The name “Orwell” doesn’t appear until the penultimate page, in a postscript, of Burma Sahib, the new novel by Paul Theroux about the young Eric Blair, who went on to make “George Orwell” famous as his pseudonym. Before that, in 1922, 19-year-old Blair needed a job. He had just finished his student days at Eton, where he was not outstanding enough to matriculate to Oxford or Cambridge. He decided to follow the example of his father, uproot himself from England, and work in the British colonies, spending most of his early adulthood as an imperial policeman in Burma. Through the lens of historical fiction, Theroux proposes to explain how Blair became Orwell.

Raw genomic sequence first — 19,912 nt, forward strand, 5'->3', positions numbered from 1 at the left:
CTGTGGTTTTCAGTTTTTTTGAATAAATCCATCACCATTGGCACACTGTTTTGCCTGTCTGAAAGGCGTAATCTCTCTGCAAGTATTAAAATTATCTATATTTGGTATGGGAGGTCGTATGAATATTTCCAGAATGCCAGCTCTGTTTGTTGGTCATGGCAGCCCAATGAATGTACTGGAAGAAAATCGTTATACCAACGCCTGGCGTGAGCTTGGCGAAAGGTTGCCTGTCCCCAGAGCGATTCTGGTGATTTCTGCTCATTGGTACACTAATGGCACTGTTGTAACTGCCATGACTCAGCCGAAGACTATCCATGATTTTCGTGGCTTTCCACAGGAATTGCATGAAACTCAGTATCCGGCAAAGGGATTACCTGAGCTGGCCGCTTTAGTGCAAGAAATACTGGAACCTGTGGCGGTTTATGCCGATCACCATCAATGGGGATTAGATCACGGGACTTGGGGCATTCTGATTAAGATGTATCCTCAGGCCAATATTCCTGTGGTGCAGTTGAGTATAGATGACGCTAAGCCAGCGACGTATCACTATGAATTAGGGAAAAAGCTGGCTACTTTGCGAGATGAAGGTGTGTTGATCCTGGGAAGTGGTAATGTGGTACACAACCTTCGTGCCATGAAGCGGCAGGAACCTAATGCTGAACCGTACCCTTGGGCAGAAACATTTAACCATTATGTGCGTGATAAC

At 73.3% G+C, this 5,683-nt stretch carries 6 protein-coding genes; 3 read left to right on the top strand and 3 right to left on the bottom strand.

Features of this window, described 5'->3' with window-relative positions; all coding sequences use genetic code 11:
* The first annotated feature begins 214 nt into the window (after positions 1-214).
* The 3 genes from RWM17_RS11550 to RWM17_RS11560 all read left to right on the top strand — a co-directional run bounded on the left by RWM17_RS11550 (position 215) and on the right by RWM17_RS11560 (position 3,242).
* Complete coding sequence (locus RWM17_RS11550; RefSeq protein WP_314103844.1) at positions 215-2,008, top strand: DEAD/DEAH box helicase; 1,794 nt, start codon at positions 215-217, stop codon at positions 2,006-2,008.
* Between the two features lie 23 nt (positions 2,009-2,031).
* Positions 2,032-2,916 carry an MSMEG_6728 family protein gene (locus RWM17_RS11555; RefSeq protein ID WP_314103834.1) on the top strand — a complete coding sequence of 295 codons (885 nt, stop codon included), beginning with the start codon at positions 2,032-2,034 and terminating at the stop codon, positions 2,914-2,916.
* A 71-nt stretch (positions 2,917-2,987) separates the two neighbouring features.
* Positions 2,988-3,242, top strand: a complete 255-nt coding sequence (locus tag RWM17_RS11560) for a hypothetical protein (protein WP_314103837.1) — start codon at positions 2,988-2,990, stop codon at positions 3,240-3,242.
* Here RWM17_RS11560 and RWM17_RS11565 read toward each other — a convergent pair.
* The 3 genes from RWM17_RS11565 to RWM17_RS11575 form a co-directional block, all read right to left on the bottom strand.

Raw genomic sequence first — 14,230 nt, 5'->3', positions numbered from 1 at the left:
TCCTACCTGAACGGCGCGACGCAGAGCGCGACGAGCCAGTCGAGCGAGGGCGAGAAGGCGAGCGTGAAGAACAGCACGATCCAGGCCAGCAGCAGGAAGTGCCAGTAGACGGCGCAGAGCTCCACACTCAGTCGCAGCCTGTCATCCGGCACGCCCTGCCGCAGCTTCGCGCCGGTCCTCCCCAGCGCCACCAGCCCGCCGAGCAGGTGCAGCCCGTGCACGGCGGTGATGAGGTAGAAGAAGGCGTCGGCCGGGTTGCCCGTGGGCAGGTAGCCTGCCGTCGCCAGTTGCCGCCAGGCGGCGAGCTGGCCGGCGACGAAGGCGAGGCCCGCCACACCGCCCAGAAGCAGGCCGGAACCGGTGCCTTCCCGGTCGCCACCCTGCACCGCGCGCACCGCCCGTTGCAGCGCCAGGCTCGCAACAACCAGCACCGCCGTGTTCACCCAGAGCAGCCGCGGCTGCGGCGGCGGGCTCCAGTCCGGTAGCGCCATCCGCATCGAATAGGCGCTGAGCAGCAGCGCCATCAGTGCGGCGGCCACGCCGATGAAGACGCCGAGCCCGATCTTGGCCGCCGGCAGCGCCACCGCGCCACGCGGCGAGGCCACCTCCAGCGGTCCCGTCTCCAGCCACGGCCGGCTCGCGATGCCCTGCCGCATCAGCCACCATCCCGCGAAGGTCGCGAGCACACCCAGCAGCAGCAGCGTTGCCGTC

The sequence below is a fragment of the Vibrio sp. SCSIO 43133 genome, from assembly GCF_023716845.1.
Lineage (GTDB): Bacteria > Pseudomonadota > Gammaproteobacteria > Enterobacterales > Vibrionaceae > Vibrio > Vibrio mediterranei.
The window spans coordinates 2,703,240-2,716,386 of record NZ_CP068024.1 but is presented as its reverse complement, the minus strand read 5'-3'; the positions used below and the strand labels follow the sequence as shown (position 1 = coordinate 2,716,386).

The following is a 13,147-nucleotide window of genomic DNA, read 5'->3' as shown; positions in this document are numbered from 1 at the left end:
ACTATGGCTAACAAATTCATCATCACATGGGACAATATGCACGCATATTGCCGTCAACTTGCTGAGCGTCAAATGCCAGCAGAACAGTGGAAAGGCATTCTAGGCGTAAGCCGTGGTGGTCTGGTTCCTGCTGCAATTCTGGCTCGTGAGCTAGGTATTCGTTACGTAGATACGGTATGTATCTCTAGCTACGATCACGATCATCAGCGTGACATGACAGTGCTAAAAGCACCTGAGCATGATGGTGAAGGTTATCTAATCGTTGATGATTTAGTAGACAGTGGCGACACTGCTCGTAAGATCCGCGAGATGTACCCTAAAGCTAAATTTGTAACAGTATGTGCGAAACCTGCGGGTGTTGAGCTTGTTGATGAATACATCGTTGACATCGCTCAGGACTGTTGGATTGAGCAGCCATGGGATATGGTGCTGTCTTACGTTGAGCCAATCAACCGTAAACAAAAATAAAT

In the opening scene of this perceptive book, as he stands at the bow rail of a steamship that has just passed through the Suez Canal on its way to Rangor, Blair is under surveillance—not by Big Brother, but rather by a matchmaking mother who is husband-hunting for her daughter. Blair and the daughter turn out to be a poor couple, but the passage, with its sly reference to 1984, is an early sign of the depth and design of Burma Sahib.

Novels don’t need thesis statements, but Theroux offers one in his epigraph: “There is a short period in everyone’s life when his character is fixed forever.” The sentence is drawn from Orwell’s first novel, Burmese Days (1934),

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